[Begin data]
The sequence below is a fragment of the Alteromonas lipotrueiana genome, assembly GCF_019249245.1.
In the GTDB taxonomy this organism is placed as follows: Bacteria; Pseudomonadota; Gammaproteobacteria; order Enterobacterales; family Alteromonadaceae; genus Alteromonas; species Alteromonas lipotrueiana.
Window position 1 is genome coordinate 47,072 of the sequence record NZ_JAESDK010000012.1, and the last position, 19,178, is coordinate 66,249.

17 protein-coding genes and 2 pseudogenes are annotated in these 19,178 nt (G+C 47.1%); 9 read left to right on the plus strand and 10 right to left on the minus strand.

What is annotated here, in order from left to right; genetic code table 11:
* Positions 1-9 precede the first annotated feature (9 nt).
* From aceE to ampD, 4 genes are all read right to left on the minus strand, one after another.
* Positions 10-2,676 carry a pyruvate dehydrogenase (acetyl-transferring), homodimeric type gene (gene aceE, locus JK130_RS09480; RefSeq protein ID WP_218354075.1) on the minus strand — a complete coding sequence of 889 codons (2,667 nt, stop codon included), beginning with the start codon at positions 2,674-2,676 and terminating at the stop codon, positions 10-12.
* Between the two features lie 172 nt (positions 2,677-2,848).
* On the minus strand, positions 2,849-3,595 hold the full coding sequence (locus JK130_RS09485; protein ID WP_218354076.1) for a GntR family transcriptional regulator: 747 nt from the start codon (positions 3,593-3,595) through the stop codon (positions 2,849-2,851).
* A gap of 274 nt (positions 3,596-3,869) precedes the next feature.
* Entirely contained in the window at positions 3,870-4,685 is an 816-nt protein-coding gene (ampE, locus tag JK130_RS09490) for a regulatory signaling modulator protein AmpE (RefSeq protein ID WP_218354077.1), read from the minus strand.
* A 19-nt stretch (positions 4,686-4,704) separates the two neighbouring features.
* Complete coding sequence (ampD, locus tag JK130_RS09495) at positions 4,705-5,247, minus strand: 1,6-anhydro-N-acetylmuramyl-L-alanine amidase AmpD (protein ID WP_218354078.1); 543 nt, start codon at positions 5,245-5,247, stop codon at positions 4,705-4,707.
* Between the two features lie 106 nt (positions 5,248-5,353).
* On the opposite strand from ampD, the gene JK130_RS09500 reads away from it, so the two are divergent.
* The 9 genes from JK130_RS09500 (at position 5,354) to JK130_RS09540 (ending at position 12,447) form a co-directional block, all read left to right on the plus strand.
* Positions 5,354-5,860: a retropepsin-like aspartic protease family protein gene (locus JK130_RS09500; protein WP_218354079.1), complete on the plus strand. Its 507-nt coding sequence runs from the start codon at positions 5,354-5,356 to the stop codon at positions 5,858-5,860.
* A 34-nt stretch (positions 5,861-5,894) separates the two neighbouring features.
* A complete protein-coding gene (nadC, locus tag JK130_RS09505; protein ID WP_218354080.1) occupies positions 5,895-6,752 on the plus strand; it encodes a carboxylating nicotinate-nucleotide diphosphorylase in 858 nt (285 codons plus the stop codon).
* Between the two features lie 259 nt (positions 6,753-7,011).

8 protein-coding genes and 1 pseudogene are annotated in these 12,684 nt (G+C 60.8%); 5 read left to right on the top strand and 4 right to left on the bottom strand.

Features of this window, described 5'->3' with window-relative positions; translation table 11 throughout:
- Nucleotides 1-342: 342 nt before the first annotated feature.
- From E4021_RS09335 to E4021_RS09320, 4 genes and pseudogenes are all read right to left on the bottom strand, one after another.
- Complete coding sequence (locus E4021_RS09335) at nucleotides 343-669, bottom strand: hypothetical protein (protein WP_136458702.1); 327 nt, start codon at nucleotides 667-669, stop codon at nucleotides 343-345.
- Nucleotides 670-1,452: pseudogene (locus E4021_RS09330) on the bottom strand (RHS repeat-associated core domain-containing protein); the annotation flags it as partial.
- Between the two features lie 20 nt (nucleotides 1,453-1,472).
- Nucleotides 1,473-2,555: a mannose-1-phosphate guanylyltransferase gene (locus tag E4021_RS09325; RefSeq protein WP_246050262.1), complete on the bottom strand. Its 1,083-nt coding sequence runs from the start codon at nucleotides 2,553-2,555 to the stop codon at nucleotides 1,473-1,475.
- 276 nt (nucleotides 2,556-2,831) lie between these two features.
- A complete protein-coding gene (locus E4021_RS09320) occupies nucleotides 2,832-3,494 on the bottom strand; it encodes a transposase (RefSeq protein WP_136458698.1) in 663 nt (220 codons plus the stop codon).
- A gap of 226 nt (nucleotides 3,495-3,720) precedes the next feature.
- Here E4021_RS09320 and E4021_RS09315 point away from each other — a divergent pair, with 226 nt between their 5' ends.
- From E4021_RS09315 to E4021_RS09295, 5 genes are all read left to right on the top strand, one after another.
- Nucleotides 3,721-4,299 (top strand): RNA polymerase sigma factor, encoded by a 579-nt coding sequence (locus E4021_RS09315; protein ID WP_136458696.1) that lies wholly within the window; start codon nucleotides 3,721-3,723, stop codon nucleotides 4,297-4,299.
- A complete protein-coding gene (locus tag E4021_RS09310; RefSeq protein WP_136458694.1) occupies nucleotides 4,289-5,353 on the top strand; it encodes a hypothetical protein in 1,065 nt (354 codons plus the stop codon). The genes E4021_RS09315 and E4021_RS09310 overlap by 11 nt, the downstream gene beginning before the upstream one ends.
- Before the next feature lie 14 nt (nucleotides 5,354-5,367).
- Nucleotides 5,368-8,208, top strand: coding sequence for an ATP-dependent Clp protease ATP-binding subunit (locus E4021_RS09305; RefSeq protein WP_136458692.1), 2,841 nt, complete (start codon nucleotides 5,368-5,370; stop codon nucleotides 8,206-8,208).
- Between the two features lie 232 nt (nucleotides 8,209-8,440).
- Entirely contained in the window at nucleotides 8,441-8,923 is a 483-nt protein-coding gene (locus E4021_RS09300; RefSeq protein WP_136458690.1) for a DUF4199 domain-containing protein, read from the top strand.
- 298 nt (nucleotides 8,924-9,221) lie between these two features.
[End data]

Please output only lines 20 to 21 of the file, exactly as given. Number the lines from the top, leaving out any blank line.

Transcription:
* A complete protein-coding gene (nadC, locus tag JK130_RS09505; protein ID WP_218354080.1) occupies positions 5,895-6,752 on the plus strand; it encodes a carboxylating nicotinate-nucleotide diphosphorylase in 858 nt (285 codons plus the stop codon).
* Between the two features lie 259 nt (positions 6,753-7,011).